Tag Archives: Robert Gates

The price of identity

We all have needs, we all have identities. It is important to us, as it is for many others. No one debates or disagrees with it. Yet what to do when identity hinders us? When we see the Washington Post (at https://www.washingtonpost.com/world/national-security/former-nsa-deputy-is-mattiss-leading-choice-to-head-the-spy-service-if-it-splits-from-cyber-command/2018/10/05/1be8d7a8-c73d-11e8-b2b5-79270f9cce17_story.html) giving us ‘Former NSA deputy is Mattis’s leading choice to head the spy service if it splits from Cyber Command‘, we need to consider the impact of identity, corporate identity, governmental identity, military identity, projected and presented identity. They are not the same and can vary to a much larger degree. When someone is part of what used to be referred to ‘No Such Agency‘. We will get the impact of identity; we all know that and many faced it too. Look at any friend or co-worker you have ever known and ask him/her about the impact of a merger and they will tell you, there are changes. Some are subtly, some are not noticed, yet others are, usually in infrastructure and the way things were done. Now the change tends to be for the good in the long run but that is not a given.

So what gives?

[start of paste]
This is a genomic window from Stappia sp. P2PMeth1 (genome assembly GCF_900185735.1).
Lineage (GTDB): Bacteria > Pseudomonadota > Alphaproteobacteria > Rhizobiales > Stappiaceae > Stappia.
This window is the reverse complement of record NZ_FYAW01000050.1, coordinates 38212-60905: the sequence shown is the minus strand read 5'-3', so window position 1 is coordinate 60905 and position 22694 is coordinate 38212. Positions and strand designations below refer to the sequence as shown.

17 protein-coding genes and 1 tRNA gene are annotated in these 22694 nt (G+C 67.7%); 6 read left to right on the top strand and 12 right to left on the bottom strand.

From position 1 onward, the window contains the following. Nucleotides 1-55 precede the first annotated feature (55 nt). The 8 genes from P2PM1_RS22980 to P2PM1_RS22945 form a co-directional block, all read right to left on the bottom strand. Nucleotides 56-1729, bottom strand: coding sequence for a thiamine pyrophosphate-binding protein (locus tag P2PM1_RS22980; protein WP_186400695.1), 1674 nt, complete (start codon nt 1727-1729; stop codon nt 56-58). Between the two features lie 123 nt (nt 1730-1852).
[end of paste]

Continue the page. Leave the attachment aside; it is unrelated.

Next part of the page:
It is my personal observation and a highly speculative one at that. Yet I believe that the Washington Post giving us: “The current head of both organizations, Gen. Paul Nakasone, has urged Mattis to keep the NSA and U.S. Cyber Command under one leader on the grounds that the nine-year-old military organization is not ready to stand on its own, these people said. In recent weeks, Mattis was close to a decision to separate the leadership arrangement, but Nakasone’s counsel has caused him to reconsider, according to two U.S. officials. The officials spoke on the condition of anonymity to discuss sensitive internal deliberations“, is not entirely accurate. I believe that ‘military organization is not ready to stand on its own‘ is not the setting that matter. I believe that Stratfor who gives us ‘A New, More Aggressive U.S. Cybersecurity Policy Complements Traditional Methods‘ is very much at the heart of that. I believe that the general is not ready or perhaps unwilling to set the offensive and aggressive part in motion. Now, this is no bad reflection on the general, let that be a first. He is well decorated, he has seen the field in many ways and he has done a fair share of field events. He has earned his rank. I merely wonder that a man who has seemingly played a defence and protection game is the man for the offense. I think that this is a football moment, and as a non-football expert (and a 49ers fan) I would compare the General to DeMarcus Lawrence from the Dallas Cowboys against what the US seems to demand is a Derrick Henry (Tennessee Titans), or even a Tom Brady (New England Patriots), roles that are not really moveable. Even as a Quarterback might become a really good Derick Henry that Quarterback will never become a DeMarcus Lawrence. The defence and offense game is that far apart. This is where Chris Inglis comes in. He is an analyst (at heart), he is used to counter offensive strategies and introduce strategies of his own (effective one’s mind you). I believe that this is the game that is in the open at present and these two will need to find a way to make it work. Not merely because it is good for the needed strategy, but because the segregation of the two elements might hurt U.S. Cyber Command in a few ways, not merely funding, but the elements that U.S. Cyber Command currently have access to will partially fall away and getting two infrastructures like the NSA is unyielding, unaffordable and in the end will introduce flaws and dangers on both sides of the isle making the setting (as I personally see it) a non-option right of the bat. Stratfor gives us a few other items.